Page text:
“So the last will be first, and the first will be last.” – Matthew 20:16
The Feast of Fools began approximately 800 years ago in Northern France. On this day clergy would turn the church hierarchy on its head. The lowest clergy person would become the bishop for a day. This bishop would interact with the people of the community and lead services. Clergy would conduct liturgies with little tweaks here and there. They would satirize some aspects of church life and the clerical vocation that felt overly strict, odd, or perhaps even unjust. During this one-day festival power was inverted and the flaws of the power structure were exposed.
The Feast of Fools was built on a few ideas found in the scriptures:
- Jesus’ teaching about the reversal of the first and the last in Matthew 20
- The Apostle Paul’s teaching, “But God chose what is foolish in the world to shame the wise” – 1 Corinthians 1:27
Unfortunately, in time this, topsy-turvy day went from festive to raucous. The Feast of Fools became an “anything goes” day and the initial intentions were lost. In the 15th century the leaders of the church condemned the annual event. The church lost a great possibility when the Feast of Fools went off the rails.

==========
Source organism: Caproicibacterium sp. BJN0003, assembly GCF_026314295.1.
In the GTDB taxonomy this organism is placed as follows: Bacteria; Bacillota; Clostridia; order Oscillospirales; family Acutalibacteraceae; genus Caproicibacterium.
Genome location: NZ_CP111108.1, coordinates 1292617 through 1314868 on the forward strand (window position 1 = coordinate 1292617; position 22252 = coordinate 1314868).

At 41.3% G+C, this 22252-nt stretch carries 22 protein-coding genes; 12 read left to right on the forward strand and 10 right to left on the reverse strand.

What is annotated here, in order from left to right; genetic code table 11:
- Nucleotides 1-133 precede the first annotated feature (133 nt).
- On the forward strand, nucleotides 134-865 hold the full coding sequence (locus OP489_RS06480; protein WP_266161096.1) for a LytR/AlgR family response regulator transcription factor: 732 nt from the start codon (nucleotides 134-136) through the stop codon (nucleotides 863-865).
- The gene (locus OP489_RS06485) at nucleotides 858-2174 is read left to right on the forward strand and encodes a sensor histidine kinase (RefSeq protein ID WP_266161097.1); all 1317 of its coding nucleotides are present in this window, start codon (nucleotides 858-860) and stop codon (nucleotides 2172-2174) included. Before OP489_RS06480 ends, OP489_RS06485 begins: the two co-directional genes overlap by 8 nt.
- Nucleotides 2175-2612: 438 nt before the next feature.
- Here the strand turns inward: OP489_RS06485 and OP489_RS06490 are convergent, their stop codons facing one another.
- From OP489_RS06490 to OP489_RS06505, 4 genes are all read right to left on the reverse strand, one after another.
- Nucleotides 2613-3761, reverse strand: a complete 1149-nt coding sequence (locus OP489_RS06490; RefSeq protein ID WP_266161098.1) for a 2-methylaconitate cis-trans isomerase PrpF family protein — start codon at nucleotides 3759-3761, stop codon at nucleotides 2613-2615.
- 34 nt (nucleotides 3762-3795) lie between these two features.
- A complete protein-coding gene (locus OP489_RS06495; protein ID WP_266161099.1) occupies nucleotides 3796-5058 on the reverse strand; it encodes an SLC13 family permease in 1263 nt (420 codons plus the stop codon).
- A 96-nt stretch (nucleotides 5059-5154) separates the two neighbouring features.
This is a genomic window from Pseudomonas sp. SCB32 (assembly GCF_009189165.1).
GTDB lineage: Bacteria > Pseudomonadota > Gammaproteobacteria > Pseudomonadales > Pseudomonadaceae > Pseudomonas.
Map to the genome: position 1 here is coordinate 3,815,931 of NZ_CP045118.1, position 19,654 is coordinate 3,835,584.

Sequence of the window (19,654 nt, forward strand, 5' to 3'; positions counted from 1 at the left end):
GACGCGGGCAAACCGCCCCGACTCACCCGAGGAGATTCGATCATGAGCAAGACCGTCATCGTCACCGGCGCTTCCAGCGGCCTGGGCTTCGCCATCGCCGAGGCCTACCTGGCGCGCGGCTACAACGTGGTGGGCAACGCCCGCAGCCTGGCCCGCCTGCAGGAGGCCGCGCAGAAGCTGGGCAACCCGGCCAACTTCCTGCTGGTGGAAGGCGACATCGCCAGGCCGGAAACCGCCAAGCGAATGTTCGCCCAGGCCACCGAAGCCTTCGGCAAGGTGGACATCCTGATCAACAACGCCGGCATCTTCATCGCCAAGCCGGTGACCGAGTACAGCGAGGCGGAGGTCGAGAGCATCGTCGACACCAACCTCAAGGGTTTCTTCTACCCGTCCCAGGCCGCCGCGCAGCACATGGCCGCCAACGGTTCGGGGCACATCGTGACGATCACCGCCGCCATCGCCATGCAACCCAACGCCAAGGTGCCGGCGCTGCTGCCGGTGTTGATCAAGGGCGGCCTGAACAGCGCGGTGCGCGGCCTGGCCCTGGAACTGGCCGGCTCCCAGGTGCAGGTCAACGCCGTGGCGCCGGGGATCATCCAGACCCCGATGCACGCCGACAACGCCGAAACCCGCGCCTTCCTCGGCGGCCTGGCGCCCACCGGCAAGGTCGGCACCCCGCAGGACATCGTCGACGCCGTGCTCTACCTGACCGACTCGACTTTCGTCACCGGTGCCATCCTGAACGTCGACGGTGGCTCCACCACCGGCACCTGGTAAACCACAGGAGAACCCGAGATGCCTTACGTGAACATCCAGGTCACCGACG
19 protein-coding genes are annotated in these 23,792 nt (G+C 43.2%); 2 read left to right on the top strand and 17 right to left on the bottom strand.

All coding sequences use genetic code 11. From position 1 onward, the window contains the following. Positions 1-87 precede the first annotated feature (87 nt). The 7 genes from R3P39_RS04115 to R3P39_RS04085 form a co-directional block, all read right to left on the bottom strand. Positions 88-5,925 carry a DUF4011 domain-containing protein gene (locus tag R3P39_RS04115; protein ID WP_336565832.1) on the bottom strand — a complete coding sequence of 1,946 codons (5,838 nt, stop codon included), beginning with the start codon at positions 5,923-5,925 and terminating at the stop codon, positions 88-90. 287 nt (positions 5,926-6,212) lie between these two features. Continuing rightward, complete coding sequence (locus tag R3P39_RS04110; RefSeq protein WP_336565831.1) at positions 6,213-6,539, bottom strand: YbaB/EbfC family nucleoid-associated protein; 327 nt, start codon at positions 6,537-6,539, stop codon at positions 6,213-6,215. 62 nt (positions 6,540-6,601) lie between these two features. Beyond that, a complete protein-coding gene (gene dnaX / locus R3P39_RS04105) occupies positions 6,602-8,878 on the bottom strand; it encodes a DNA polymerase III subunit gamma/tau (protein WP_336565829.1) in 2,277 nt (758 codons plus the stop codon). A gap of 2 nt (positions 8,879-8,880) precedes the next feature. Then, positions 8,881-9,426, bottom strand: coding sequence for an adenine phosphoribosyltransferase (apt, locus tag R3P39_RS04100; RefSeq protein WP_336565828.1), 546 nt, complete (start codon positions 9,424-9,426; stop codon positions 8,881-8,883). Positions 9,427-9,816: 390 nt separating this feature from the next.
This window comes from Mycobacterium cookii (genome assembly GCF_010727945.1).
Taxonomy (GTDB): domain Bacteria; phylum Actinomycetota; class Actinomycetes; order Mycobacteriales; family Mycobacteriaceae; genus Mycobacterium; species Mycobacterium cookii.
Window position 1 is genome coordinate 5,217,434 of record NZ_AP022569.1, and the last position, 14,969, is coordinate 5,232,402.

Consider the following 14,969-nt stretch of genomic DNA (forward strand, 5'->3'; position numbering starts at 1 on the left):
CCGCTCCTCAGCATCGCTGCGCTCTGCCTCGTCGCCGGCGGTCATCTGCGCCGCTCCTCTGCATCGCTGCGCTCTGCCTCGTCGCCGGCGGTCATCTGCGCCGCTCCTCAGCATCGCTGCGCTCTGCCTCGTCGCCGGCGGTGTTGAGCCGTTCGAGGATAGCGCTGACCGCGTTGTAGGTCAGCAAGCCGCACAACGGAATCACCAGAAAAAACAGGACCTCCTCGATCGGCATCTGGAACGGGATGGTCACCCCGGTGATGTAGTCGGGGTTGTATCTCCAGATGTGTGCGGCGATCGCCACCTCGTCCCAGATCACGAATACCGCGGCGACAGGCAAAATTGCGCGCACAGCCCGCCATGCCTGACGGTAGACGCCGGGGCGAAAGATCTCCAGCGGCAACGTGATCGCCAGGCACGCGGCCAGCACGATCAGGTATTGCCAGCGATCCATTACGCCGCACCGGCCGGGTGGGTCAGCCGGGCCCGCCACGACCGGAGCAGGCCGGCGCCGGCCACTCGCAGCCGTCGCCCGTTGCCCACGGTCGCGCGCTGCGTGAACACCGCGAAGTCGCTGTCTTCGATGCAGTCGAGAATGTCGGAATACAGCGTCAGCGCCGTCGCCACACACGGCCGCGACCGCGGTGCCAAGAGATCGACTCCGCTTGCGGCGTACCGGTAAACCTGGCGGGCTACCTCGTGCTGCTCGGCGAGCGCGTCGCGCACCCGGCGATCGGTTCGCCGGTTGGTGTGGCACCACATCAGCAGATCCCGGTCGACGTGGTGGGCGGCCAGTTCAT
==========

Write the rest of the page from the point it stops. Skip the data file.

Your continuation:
The Feast of Fool’s was an opportunity for the church to learn and grow. It was an opportunity to demonstrate humility by showing the world it can laugh at itself. It was an opportunity to elevate fresh voices and new ideas from leaders who had yet to establish well worn patterns of behavior. It was an opportunity for the body of Christ to flex its God-given creative muscles.
Today is April Fool’s Day. A day when we are encouraged to try and trick others into doing, saying, or believing something foolhardy. It’s about making someone else feel foolish. On the other hand, the Feast of Fools invited us to be honest with ourselves and not take ourselves so seriously. At its best, it encouraged us to not be afraid of our own idiosyncrasies or quirks. As individuals, the ability to laugh at ourself is a sign of confidence. As a community, the church’s ability to own its peculiarities (and address its odd or unjust habits) is a sign of being secure that our identity comes from God.
Time and again, the scriptures remind us of the centrality of humility and its role as a core characteristic of God. We may no longer have the Feast of Fools as a way to check our pride but I am confident that God will give us other ways to practice humility.